The Armenian Question in Turkish Politics

The issue of Armenian identity has become a source of controversy and speculation in Turkish politics, as various factions accuse their rivals of having Armenian roots. The Turkish gossip machine—specially the one’s operated by enemies of the current government—whispers that Prime Minister Recep Erdogan and President Abdullah Gul are of Armenian origin. Meanwhile, Erdogan’s allies claim the leader of the opposition party is of Armenian descent.

These allegations are not new, as they have been circulating for years in the Turkish media and social networks. They are often based on dubious sources, such as old photographs, family names, or physical features. They are also motivated by political agendas, as they aim to discredit or undermine the legitimacy of the targeted politicians.

The reason why being Armenian is considered a stigma or a weakness in Turkish politics is rooted in the history of the Ottoman Empire and the Republic of Turkey. The Armenians, who were a Christian minority in the predominantly Muslim empire, faced discrimination, persecution, and massacres, especially during the First World War. The most tragic episode was the Armenian Genocide of 1915, when an estimated 1.5 million Armenians were killed or deported by the Ottoman authorities. The Turkish state has denied the genocide and refused to recognize it as such, despite the overwhelming evidence and the international recognition.

The Armenian question has remained a sensitive and unresolved issue in Turkey, as it touches upon the national identity, the historical memory, and the foreign relations of the country. The Turkish government has often reacted with hostility and censorship to any attempt to raise awareness or demand justice for the Armenian cause. The Turkish society has also been influenced by the official narrative, which portrays the Armenians as traitors, enemies, or terrorists.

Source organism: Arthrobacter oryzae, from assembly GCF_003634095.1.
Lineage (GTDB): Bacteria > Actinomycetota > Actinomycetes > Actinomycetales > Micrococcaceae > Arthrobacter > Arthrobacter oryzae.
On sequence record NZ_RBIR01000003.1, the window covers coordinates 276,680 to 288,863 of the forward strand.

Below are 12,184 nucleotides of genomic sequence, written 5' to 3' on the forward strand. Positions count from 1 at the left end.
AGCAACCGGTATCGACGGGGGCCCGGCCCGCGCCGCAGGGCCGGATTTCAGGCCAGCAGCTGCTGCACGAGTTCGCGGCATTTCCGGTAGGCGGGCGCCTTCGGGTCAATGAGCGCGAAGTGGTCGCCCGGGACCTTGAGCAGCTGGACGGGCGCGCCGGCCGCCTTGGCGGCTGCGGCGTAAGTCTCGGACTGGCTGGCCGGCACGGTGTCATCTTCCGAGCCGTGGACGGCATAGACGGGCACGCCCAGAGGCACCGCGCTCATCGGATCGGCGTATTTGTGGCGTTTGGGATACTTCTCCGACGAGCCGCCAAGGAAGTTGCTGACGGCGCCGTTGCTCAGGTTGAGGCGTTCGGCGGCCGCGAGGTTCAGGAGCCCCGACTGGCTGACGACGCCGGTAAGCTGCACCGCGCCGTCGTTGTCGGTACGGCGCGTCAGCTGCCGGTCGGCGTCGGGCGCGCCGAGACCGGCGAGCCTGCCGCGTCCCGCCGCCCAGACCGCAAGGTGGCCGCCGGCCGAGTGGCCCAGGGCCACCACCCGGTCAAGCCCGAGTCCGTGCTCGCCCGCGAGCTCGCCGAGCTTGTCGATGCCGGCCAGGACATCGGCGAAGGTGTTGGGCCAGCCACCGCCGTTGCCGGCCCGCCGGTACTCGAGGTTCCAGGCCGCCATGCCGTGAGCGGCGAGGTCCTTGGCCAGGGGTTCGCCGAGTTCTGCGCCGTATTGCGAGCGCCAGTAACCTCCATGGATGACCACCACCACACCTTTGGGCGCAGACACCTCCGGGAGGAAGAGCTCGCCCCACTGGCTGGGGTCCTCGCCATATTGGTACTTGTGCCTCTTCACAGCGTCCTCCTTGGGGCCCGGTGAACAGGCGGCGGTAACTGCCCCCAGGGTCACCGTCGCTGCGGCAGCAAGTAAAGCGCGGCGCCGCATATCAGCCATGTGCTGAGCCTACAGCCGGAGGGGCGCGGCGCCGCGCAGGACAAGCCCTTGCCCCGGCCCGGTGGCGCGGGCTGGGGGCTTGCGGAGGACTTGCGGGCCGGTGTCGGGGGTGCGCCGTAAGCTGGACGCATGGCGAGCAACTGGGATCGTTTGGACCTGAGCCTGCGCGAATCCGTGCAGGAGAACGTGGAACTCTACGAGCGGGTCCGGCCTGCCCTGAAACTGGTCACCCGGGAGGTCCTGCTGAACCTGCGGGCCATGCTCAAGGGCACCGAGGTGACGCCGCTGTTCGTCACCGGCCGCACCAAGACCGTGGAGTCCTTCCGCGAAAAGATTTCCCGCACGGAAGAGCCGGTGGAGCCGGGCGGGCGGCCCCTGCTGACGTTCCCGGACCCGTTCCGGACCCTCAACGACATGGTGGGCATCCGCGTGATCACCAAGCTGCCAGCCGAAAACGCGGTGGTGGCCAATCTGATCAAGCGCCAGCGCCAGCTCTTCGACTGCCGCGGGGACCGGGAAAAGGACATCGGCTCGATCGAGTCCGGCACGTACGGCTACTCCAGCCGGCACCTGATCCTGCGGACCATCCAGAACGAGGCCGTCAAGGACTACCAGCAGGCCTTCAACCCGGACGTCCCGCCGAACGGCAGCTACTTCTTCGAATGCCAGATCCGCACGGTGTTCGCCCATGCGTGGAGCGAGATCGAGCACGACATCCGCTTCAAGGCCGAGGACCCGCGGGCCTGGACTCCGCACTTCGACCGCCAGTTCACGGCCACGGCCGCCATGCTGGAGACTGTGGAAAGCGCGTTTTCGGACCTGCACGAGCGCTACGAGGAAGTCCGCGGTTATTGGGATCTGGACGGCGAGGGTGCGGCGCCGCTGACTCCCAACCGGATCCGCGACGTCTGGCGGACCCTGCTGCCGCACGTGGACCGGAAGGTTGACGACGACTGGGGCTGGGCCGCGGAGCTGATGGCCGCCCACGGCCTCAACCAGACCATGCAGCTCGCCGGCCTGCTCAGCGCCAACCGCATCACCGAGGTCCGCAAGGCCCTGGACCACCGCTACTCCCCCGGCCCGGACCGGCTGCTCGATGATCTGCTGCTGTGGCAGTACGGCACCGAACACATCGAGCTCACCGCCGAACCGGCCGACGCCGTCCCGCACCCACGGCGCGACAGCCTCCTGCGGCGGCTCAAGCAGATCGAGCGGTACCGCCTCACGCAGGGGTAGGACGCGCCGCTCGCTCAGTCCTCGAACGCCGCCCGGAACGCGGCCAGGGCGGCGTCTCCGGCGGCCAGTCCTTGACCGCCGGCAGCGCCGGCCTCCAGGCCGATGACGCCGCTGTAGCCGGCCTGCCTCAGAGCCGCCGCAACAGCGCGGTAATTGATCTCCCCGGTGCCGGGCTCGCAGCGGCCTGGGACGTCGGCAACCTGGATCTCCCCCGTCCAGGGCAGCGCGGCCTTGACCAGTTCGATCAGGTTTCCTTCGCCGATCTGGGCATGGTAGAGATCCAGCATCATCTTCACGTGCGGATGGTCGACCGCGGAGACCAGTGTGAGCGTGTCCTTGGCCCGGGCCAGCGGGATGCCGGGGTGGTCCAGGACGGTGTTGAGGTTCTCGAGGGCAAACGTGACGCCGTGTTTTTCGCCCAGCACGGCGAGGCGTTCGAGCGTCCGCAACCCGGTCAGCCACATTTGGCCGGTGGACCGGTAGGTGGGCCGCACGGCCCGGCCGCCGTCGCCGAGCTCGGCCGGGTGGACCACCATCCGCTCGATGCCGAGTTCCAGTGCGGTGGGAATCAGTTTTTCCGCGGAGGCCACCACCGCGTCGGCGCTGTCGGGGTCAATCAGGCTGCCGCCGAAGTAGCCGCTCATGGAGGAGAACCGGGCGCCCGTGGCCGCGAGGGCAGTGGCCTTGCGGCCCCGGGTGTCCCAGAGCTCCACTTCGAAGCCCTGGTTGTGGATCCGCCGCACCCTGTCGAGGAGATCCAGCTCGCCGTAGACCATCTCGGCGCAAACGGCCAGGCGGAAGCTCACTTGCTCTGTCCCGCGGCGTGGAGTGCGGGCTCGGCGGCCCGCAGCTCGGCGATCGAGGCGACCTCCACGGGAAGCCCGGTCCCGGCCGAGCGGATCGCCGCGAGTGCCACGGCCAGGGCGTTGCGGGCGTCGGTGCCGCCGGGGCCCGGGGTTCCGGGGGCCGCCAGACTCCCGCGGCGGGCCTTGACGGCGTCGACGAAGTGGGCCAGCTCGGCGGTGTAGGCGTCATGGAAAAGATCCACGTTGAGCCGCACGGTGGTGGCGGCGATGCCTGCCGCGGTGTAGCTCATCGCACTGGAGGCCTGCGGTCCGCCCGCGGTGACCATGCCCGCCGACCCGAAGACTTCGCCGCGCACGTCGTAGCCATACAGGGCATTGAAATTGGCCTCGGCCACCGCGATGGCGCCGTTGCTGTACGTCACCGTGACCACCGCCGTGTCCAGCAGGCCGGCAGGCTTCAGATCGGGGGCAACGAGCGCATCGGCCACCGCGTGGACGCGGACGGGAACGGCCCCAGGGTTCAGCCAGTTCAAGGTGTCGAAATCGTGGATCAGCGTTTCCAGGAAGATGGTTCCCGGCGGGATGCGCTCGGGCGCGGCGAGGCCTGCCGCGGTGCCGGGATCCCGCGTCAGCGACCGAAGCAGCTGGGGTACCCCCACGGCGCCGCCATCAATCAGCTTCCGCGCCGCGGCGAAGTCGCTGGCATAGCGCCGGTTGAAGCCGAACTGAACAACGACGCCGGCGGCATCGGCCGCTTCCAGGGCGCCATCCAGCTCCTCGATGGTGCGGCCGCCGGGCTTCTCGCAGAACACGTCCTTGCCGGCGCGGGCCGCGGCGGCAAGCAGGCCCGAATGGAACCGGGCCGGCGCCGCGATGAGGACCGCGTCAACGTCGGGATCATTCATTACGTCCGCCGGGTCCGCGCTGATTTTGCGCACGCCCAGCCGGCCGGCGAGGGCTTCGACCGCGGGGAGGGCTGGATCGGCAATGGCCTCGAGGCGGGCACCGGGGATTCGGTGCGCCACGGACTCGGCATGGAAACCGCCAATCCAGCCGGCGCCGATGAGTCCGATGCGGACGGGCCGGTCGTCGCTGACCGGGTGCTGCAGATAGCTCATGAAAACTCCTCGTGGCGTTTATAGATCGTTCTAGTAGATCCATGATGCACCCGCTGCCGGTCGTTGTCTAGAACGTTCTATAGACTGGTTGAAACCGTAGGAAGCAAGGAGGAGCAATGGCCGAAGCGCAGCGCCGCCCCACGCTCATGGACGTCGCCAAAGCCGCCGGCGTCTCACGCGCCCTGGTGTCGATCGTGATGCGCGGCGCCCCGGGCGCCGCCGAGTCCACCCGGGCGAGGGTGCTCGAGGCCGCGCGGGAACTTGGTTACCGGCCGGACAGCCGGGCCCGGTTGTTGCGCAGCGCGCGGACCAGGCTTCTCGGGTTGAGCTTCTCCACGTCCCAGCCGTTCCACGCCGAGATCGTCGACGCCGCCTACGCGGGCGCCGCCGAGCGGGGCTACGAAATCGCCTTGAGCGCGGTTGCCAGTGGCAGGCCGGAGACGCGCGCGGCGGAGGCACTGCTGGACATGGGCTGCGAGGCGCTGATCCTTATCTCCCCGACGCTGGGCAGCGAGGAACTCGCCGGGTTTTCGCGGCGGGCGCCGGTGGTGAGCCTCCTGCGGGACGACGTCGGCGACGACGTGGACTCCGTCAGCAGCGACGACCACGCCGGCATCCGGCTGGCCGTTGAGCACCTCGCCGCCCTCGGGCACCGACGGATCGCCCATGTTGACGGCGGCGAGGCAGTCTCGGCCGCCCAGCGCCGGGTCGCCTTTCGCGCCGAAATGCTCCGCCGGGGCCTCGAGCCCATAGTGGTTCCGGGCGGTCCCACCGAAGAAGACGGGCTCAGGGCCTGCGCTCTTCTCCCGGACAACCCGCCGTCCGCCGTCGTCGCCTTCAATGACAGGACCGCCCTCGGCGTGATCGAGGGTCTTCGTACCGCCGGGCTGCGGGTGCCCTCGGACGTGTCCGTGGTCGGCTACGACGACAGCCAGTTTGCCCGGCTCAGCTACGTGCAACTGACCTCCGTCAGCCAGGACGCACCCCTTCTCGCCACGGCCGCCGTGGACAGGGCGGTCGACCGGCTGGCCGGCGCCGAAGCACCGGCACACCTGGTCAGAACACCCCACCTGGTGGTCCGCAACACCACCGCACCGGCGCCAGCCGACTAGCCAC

Therefore, accusing a Turkish politician of being Armenian is intended to cast doubt on his or her loyalty, patriotism, or competence. It is also a way of appealing to the nationalist sentiments of the Turkish voters, who may view the Armenians as a threat or a rival. However, these accusations also reveal the ignorance, intolerance, and prejudice that still exist in some segments of the Turkish society. They also ignore the fact that there are many Turkish citizens of Armenian origin, who have contributed to the culture, economy, and development of the country.

The Armenian question in Turkish politics is not only a matter of historical truth or justice, but also a matter of human rights and democracy. The Turkish politicians who are targeted by these allegations should not be ashamed or afraid of their possible Armenian ancestry, but rather embrace it as a part of their rich and diverse heritage. The Turkish society should also respect and accept the diversity of its people, and reject the hatred and violence that have marred its past. The Turkish government should also acknowledge and apologize for the atrocities committed against the Armenians, and seek reconciliation and cooperation with them. Only then can Turkey overcome its historical trauma and move forward as a modern and democratic nation.


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